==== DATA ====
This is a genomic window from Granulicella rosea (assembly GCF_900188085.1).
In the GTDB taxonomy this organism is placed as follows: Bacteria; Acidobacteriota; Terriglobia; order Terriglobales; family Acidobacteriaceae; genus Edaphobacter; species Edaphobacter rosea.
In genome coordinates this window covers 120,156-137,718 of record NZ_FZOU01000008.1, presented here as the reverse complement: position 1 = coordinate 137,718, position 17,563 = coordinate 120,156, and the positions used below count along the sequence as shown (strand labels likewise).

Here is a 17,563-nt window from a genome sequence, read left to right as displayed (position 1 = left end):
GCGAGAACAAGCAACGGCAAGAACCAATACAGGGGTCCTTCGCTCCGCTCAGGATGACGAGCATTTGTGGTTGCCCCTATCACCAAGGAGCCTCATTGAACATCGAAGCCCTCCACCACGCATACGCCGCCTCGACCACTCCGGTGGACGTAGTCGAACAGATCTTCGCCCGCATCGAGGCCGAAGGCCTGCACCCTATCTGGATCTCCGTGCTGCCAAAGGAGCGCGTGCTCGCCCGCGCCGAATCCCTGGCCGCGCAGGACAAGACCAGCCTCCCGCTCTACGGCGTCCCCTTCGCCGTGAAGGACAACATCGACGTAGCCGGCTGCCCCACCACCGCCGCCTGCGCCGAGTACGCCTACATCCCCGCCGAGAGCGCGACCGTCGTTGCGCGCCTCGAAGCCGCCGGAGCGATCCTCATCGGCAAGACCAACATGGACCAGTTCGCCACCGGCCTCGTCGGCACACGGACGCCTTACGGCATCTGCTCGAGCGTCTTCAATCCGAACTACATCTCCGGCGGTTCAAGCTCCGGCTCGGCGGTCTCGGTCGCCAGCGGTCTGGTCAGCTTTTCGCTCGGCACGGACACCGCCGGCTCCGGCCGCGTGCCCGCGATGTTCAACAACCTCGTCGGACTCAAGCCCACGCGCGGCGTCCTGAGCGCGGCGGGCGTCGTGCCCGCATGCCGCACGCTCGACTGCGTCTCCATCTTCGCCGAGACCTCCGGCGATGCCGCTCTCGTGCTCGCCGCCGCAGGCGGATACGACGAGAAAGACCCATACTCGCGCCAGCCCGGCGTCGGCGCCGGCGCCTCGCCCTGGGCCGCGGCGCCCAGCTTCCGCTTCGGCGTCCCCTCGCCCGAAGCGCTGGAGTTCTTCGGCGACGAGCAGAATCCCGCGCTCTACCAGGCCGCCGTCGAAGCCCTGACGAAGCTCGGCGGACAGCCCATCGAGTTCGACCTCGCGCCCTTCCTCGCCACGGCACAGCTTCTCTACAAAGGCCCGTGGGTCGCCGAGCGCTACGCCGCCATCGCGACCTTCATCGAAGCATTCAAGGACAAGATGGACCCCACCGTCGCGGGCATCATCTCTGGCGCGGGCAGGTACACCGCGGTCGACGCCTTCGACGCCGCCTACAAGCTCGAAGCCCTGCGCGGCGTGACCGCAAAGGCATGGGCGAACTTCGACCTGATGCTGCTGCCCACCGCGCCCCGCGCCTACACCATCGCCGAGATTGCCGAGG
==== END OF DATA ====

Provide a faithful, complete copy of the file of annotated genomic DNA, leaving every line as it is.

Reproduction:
This is a genomic window from Granulicella rosea (assembly GCF_900188085.1).
In the GTDB taxonomy this organism is placed as follows: Bacteria; Acidobacteriota; Terriglobia; order Terriglobales; family Acidobacteriaceae; genus Edaphobacter; species Edaphobacter rosea.
In genome coordinates this window covers 120,156-137,718 of record NZ_FZOU01000008.1, presented here as the reverse complement: position 1 = coordinate 137,718, position 17,563 = coordinate 120,156, and the positions used below count along the sequence as shown (strand labels likewise).

Here is a 17,563-nt window from a genome sequence, read left to right as displayed (position 1 = left end):
GCGAGAACAAGCAACGGCAAGAACCAATACAGGGGTCCTTCGCTCCGCTCAGGATGACGAGCATTTGTGGTTGCCCCTATCACCAAGGAGCCTCATTGAACATCGAAGCCCTCCACCACGCATACGCCGCCTCGACCACTCCGGTGGACGTAGTCGAACAGATCTTCGCCCGCATCGAGGCCGAAGGCCTGCACCCTATCTGGATCTCCGTGCTGCCAAAGGAGCGCGTGCTCGCCCGCGCCGAATCCCTGGCCGCGCAGGACAAGACCAGCCTCCCGCTCTACGGCGTCCCCTTCGCCGTGAAGGACAACATCGACGTAGCCGGCTGCCCCACCACCGCCGCCTGCGCCGAGTACGCCTACATCCCCGCCGAGAGCGCGACCGTCGTTGCGCGCCTCGAAGCCGCCGGAGCGATCCTCATCGGCAAGACCAACATGGACCAGTTCGCCACCGGCCTCGTCGGCACACGGACGCCTTACGGCATCTGCTCGAGCGTCTTCAATCCGAACTACATCTCCGGCGGTTCAAGCTCCGGCTCGGCGGTCTCGGTCGCCAGCGGTCTGGTCAGCTTTTCGCTCGGCACGGACACCGCCGGCTCCGGCCGCGTGCCCGCGATGTTCAACAACCTCGTCGGACTCAAGCCCACGCGCGGCGTCCTGAGCGCGGCGGGCGTCGTGCCCGCATGCCGCACGCTCGACTGCGTCTCCATCTTCGCCGAGACCTCCGGCGATGCCGCTCTCGTGCTCGCCGCCGCAGGCGGATACGACGAGAAAGACCCATACTCGCGCCAGCCCGGCGTCGGCGCCGGCGCCTCGCCCTGGGCCGCGGCGCCCAGCTTCCGCTTCGGCGTCCCCTCGCCCGAAGCGCTGGAGTTCTTCGGCGACGAGCAGAATCCCGCGCTCTACCAGGCCGCCGTCGAAGCCCTGACGAAGCTCGGCGGACAGCCCATCGAGTTCGACCTCGCGCCCTTCCTCGCCACGGCACAGCTTCTCTACAAAGGCCCGTGGGTCGCCGAGCGCTACGCCGCCATCGCGACCTTCATCGAAGCATTCAAGGACAAGATGGACCCCACCGTCGCGGGCATCATCTCTGGCGCGGGCAGGTACACCGCGGTCGACGCCTTCGACGCCGCCTACAAGCTCGAAGCCCTGCGCGGCGTGACCGCAAAGGCATGGGCGAACTTCGACCTGATGCTGCTGCCCACCGCGCCCCGCGCCTACACCATCGCCGAGATTGCCGAGG